Love vs. Control
In a healthy relationship, love is about:
MUTUAL RESPECT » Value the other person’s right to be an individual within the relationship and like each other for who you each are. Be respectful of the other’s views and choices – only ask the other person to do things that they believe in and feel comfortable doing.
HONESTY » Be sincere and mean what you say to each other.
TRUST » Share your experiences, feelings and thoughts with each other. You can rely on each other and know you will not share each other’s private information or say anything that would embarrass each other. Note: The exception to this would be if you are worried about your friend’s safety and well-being and as a result, talked to a safe adult about those concerns.
KINDNESS » Be generous and care about how one another feels. Help one another during hard times.
LISTENING » Actively listen to each other. Try to understand the way each other feels and be thoughtful not to hurt each other’s feelings.
PATIENCE » Have patience with each other and understand that nobody is perfect and everybody makes mistakes (keep in mind that people should learn from their mistakes, and try to avoid making the same mistake repeatedly).
LOYALTY » Stick up for each other.
DEPENDABILITY » Be there for each other when you say you will be, and keep plans with each other.
HAVING FUN » Enjoy spending time together and have some similar interests (i.e. activities, music, books, jokes, etc.).
In an unhealthy relationship, control is about:
MANIPULATION » In order to get what they want, the person may: use insincere praise and flattery; make the other person feel accepted on the condition that the person does what they want them to do; use pity by playing the victim role (i.e. “I have no one else. I will kill myself if you leave me.”).
PERSISTENCE/PRESSURE » Continually asking the other person to do something even though they have already said “No.”; telling the other person that something is normal or common in order to convince that person to do what they want (i.e. “Come on, you only live once. Everybody does it.")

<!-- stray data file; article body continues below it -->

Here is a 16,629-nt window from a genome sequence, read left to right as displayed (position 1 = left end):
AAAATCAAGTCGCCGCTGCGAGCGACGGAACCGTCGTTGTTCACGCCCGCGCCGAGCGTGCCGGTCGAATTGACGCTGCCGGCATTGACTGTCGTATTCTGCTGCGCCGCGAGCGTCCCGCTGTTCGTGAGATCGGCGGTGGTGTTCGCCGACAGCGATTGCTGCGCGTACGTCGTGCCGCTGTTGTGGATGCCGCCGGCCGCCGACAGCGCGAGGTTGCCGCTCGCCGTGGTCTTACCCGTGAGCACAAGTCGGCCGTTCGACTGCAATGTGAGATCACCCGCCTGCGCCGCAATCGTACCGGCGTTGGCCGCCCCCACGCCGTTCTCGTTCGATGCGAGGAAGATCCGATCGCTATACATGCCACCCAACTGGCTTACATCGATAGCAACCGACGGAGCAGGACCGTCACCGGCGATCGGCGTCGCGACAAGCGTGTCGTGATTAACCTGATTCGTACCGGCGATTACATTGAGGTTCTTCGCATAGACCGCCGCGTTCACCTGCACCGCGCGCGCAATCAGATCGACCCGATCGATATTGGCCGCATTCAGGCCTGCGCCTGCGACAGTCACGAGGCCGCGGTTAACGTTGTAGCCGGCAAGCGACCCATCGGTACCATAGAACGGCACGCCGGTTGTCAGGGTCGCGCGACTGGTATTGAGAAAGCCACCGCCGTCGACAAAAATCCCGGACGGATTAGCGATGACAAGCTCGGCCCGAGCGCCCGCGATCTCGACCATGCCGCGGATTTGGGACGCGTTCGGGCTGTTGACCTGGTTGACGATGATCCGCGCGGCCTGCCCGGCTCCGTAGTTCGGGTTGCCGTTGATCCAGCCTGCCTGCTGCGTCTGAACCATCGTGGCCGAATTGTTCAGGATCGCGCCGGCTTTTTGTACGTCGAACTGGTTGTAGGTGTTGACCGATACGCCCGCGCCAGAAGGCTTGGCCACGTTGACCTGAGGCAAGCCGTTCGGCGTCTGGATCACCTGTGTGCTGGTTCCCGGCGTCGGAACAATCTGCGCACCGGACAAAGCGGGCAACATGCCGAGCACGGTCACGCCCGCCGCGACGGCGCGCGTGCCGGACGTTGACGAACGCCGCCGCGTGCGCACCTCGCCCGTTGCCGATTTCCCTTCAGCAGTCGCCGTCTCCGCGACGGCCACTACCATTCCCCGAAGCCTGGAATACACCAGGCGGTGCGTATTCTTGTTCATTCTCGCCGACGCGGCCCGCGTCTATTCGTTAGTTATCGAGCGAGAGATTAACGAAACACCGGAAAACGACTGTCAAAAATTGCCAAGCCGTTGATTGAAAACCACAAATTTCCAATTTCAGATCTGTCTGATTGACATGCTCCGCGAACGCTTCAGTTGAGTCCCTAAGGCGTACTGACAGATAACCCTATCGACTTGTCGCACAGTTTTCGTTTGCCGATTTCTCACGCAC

LYING AND MINIMIZING » Lying or downplaying behaviours to avoid consequences (i.e. “It’s not that big a deal. It only happened once. It’s not like it hurt anyone. I’m sorry.”)
UNPREDICTABLE BEHAVIOUR » Acting affectionate and caring, then suddenly withdrawing their affection and becoming “cold” and distant or “flying off the handle”.
ASSAULT AND ABUSE » This includes sexual assault, physical assault and emotional abuse. Sexual assault involves forcing sexual touching, making threats to get sex, getting the other person drunk or using drugs to get sex. Physical assault includes hurting the other person physically (i.e. biting, hitting, pushing, slapping, kicking, punching, or pinching). Emotional abuse involves using put-downs, sarcasm, humiliation or embarrassment and raising your voice towards the other person. It also includes being highly critical of the other person and those who care about the person.
GUILT AND PUNISHMENT » Projecting blame on the other person for everything that has happened; making the other person “pay” for their behaviour; ignoring and giving the other person the silent treatment.
POSSESSIVE/LACK OF TRUST, JEALOUS » Demanding to know where the other person is at all times and questioning where their partner says they were; acting like they own the other person; being mad and jealous when the other person does things without them; telling them what to wear and what not to wear or criticizing what they are wearing.
INTIMIDATION, THREATS AND FEAR » Trying to scare the other person get them to do what they want. This may include using violence, threats, blackmail, yelling (for example “I will kill you if you ever leave me.”). This may also include aggressive behaviour, such as punching holes in walls, throwing objects and damaging property.
ISOLATION » Starting arguments with family and close friends and telling the other person to choose between them and their family and friends (i.e. “No one truly cares about you like I do. I will always be there for you unlike anyone else. It’s them or me.”)
It can be difficult to identify controlling behaviour when you’re in a relationship. It’s easy to justify controlling behaviour as a sign of caring or love for you. It’s important to remember that controlling behaviour is not love, it is about power and manipulation.
“The most common way people give up their power is by thinking they don’t have any.”
— Alice Walker